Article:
Point72 Asset Management plans to double its Japan staff to more than 60 people in the next few years to take advantage of what it says are “enormous” investment opportunities. Steve Cohen’s $11 billion family office wants enough talent to match “alpha” opportunities in Japan, Marc Desmidt, the chief executive officer of Point72’s international business, said in an interview in Tokyo. The hedge fund has tripled its Tokyo staff to 30 in the past three-and-a-half years.
Simplex Asset Management Co.’s Japan Lower Market Strategy fund, which scours the country’s three regional exchanges for small-cap stocks, returned 29 per cent in the first six months of the year. Eschewing big-name companies also helped Sparx Group Co.’s Value Impact Fund gain 19 per cent in the first half, while Strategic Capital Inc.’s activist fund added 15 per cent, according to the firms.
The gains stand out even against the backdrop of rising returns for Japan hedge funds, which were buoyed by a rebound in the nation’s stocks to rank as this year’s third-best performers behind Pan-Asian and Latin America-focused strategies. The Eurekahedge Japan Hedge Fund Index gained 4.9 percent in the first six months, rebounding from its worst performance in five years in 2016.
Muck Rack makes it simple to find people, tweets, or articles that mention any name, keyword, company, hashtag etc. We've compiled this guide to help you make the most of your search.
Selecting a term
Start searching tweets, articles from media outlets, articles mentioned in tweets, journalists'
names, titles and bios with some suggested searches:
Companies or Topics (e.g. iPhone, Microsoft)
Phrases (e.g. "cloud computing") — use quotes to keep the terms together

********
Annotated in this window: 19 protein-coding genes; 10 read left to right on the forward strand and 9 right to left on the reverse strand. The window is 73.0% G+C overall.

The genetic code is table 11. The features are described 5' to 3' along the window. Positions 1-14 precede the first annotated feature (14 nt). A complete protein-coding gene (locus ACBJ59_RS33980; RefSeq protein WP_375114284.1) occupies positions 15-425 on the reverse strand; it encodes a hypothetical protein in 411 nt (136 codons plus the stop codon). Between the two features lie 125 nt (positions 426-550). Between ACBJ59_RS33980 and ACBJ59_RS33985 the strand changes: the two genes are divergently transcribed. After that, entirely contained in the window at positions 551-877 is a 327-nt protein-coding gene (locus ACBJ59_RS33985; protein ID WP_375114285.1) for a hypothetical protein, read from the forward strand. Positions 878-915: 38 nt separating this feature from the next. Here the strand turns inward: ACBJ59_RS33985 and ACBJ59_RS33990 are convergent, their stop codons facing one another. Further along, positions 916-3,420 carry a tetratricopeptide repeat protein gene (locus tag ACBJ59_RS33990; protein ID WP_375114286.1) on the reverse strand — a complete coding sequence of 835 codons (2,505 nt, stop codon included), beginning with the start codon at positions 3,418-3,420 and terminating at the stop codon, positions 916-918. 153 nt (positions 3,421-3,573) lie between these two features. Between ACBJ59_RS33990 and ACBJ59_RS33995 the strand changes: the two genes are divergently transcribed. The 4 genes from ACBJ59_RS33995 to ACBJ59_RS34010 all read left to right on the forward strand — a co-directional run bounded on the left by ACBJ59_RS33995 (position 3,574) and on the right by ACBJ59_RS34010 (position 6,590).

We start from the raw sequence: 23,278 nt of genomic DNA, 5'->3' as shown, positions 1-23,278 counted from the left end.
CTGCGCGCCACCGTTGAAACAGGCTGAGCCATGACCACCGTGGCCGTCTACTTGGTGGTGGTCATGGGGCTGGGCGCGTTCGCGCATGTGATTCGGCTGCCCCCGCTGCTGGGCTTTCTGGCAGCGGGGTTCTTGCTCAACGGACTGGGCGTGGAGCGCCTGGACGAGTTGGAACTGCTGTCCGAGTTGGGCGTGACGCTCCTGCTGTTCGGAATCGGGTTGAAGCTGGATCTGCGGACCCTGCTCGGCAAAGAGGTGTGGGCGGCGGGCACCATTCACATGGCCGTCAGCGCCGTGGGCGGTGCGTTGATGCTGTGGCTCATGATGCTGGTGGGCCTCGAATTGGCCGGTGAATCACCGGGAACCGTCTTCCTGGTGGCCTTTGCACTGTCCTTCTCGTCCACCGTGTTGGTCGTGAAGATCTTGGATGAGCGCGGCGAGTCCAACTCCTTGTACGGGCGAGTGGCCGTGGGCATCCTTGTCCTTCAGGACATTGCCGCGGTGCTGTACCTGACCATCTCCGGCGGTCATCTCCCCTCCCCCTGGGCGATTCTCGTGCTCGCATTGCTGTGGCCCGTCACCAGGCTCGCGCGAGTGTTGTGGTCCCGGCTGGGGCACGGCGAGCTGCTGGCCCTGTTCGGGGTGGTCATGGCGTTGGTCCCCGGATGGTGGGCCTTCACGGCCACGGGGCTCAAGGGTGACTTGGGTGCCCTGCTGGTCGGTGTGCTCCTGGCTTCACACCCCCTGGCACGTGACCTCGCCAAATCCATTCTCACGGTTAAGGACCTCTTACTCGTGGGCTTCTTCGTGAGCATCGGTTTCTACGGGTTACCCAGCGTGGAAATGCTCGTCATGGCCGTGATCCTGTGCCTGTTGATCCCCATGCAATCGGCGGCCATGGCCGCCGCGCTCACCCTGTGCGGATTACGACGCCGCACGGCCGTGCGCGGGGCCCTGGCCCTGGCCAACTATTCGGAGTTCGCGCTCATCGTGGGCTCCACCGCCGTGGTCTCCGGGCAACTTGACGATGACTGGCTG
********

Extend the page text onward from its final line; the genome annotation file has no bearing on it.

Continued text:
Twitter handles (e.g. @username) — returns those who have mentioned or replied to
Names (e.g. "David Pogue")
Hashtags (e.g. #sxsw, #london2012)
Bio details (e.g. vegan, Olympics, father)
Muck Rack's Advanced Search allows for many boolean operators.
Find results that mention multiple specified terms, use AND or
+. For example, ensure each result contains both Elon Musk and Mark Zuckerberg by
searching Obama AND Romney or Obama + Romney.
Use the operators OR or , to broaden your search when you'd like either of
multiple terms to appear in results. (This is the default behavior of our search when no operators
are used.) For example, search for democrat OR republican to find results that refer to
Democrats and/or Republicans.
Use NOT or - to subtract results from your search. For
example, searching Disney will yield results about the Walt Disney Company as well as Walt Disney
World Resort. To exclude mentions of Disney World, search for Disney -World or Disney
When using one of these operators with a phrase, enclose it in quotation marks. For example, you can
find results about smartphones excluding Apple's iPhone 4S by searching smartphone -"iPhone
Exact case matching or punctuation
If you're searching for a brand name or keyword that relies on specific punctuation marks or capitalization, you can
find results that match your exact query by adding matchcase: before the keyword you're searching for, like matchcase:E*TRADE .
Use parentheses to separate multiple
boolean phrases. For example, to find journalists talking about having fun in Disney World or
Disneyland, search for ("disney world" OR disneyland) AND fun.
An asterisk can be used to search for any variation of a root word truncated by the asterisk. For example, searching for admin* will return results for administrator, administration, administer, administered, etc.
A near operator is an AND operator where you can control the distance between the words. You can vary the distance the near operation uses by adding a forward slash and number (between 0-99) such as strawberries NEAR/10 "whipped cream", which means the strawberries must exist within 10 words of "whipped cream".